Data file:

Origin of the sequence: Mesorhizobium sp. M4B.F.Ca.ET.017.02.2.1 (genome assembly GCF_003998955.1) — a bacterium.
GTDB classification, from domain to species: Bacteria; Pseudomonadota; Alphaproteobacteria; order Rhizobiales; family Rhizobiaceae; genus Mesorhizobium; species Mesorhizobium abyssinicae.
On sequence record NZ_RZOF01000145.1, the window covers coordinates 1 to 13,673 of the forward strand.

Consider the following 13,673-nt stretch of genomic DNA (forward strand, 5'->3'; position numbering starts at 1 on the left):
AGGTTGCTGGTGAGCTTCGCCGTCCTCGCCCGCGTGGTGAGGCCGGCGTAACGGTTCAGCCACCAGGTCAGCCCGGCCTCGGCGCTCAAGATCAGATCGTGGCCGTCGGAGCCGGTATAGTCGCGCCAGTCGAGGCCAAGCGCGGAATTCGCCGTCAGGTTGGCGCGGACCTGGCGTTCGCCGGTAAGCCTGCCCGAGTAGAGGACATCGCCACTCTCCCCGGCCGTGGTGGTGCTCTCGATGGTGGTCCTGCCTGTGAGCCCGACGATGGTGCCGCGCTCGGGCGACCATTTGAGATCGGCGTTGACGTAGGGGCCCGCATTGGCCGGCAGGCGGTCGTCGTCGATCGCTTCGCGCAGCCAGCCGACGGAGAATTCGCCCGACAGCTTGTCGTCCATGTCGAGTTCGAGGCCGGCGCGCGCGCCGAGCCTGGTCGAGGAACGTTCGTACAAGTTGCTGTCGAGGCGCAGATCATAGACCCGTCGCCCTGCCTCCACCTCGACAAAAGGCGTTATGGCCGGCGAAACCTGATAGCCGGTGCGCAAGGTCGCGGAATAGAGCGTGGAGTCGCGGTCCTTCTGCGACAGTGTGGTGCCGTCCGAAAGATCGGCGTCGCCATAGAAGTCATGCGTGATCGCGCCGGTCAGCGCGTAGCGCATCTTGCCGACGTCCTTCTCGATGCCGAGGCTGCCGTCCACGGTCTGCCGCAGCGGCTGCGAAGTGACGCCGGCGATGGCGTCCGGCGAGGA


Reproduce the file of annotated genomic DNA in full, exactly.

Origin of the sequence: Mesorhizobium sp. M4B.F.Ca.ET.017.02.2.1 (genome assembly GCF_003998955.1) — a bacterium.
GTDB classification, from domain to species: Bacteria; Pseudomonadota; Alphaproteobacteria; order Rhizobiales; family Rhizobiaceae; genus Mesorhizobium; species Mesorhizobium abyssinicae.
On sequence record NZ_RZOF01000145.1, the window covers coordinates 1 to 13,673 of the forward strand.

Consider the following 13,673-nt stretch of genomic DNA (forward strand, 5'->3'; position numbering starts at 1 on the left):
AGGTTGCTGGTGAGCTTCGCCGTCCTCGCCCGCGTGGTGAGGCCGGCGTAACGGTTCAGCCACCAGGTCAGCCCGGCCTCGGCGCTCAAGATCAGATCGTGGCCGTCGGAGCCGGTATAGTCGCGCCAGTCGAGGCCAAGCGCGGAATTCGCCGTCAGGTTGGCGCGGACCTGGCGTTCGCCGGTAAGCCTGCCCGAGTAGAGGACATCGCCACTCTCCCCGGCCGTGGTGGTGCTCTCGATGGTGGTCCTGCCTGTGAGCCCGACGATGGTGCCGCGCTCGGGCGACCATTTGAGATCGGCGTTGACGTAGGGGCCCGCATTGGCCGGCAGGCGGTCGTCGTCGATCGCTTCGCGCAGCCAGCCGACGGAGAATTCGCCCGACAGCTTGTCGTCCATGTCGAGTTCGAGGCCGGCGCGCGCGCCGAGCCTGGTCGAGGAACGTTCGTACAAGTTGCTGTCGAGGCGCAGATCATAGACCCGTCGCCCTGCCTCCACCTCGACAAAAGGCGTTATGGCCGGCGAAACCTGATAGCCGGTGCGCAAGGTCGCGGAATAGAGCGTGGAGTCGCGGTCCTTCTGCGACAGTGTGGTGCCGTCCGAAAGATCGGCGTCGCCATAGAAGTCATGCGTGATCGCGCCGGTCAGCGCGTAGCGCATCTTGCCGACGTCCTTCTCGATGCCGAGGCTGCCGTCCACGGTCTGCCGCAGCGGCTGCGAAGTGACGCCGGCGATGGCGTCCGGCGAGGA